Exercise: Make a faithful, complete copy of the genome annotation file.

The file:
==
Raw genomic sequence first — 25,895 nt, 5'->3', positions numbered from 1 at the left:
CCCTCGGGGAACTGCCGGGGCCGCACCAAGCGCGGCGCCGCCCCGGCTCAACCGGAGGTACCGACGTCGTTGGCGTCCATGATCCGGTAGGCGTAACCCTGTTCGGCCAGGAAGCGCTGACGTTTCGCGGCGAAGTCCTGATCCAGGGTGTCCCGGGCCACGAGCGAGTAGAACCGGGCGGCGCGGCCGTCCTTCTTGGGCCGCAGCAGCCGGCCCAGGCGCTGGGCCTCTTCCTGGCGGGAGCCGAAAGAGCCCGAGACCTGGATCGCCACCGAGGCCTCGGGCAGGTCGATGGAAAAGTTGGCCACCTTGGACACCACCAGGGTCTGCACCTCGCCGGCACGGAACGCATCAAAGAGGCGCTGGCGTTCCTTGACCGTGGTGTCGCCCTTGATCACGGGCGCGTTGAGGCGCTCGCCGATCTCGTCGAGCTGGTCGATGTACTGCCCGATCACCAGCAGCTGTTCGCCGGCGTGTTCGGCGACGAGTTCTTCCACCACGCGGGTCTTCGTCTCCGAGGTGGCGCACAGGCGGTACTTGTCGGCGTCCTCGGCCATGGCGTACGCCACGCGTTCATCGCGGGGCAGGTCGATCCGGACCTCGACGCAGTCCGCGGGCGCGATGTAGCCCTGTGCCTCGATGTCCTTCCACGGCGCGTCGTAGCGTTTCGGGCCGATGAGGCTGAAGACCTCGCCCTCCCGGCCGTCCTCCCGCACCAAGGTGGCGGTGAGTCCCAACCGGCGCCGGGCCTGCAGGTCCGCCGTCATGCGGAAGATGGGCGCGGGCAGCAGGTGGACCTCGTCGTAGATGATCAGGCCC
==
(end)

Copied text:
Raw genomic sequence first — 25,895 nt, 5'->3', positions numbered from 1 at the left:
CCCTCGGGGAACTGCCGGGGCCGCACCAAGCGCGGCGCCGCCCCGGCTCAACCGGAGGTACCGACGTCGTTGGCGTCCATGATCCGGTAGGCGTAACCCTGTTCGGCCAGGAAGCGCTGACGTTTCGCGGCGAAGTCCTGATCCAGGGTGTCCCGGGCCACGAGCGAGTAGAACCGGGCGGCGCGGCCGTCCTTCTTGGGCCGCAGCAGCCGGCCCAGGCGCTGGGCCTCTTCCTGGCGGGAGCCGAAAGAGCCCGAGACCTGGATCGCCACCGAGGCCTCGGGCAGGTCGATGGAAAAGTTGGCCACCTTGGACACCACCAGGGTCTGCACCTCGCCGGCACGGAACGCATCAAAGAGGCGCTGGCGTTCCTTGACCGTGGTGTCGCCCTTGATCACGGGCGCGTTGAGGCGCTCGCCGATCTCGTCGAGCTGGTCGATGTACTGCCCGATCACCAGCAGCTGTTCGCCGGCGTGTTCGGCGACGAGTTCTTCCACCACGCGGGTCTTCGTCTCCGAGGTGGCGCACAGGCGGTACTTGTCGGCGTCCTCGGCCATGGCGTACGCCACGCGTTCATCGCGGGGCAGGTCGATCCGGACCTCGACGCAGTCCGCGGGCGCGATGTAGCCCTGTGCCTCGATGTCCTTCCACGGCGCGTCGTAGCGTTTCGGGCCGATGAGGCTGAAGACCTCGCCCTCCCGGCCGTCCTCCCGCACCAAGGTGGCGGTGAGTCCCAACCGGCGCCGGGCCTGCAGGTCCGCCGTCATGCGGAAGATGGGCGCGGGCAGCAGGTGGACCTCGTCGTAGATGATCAGGCCC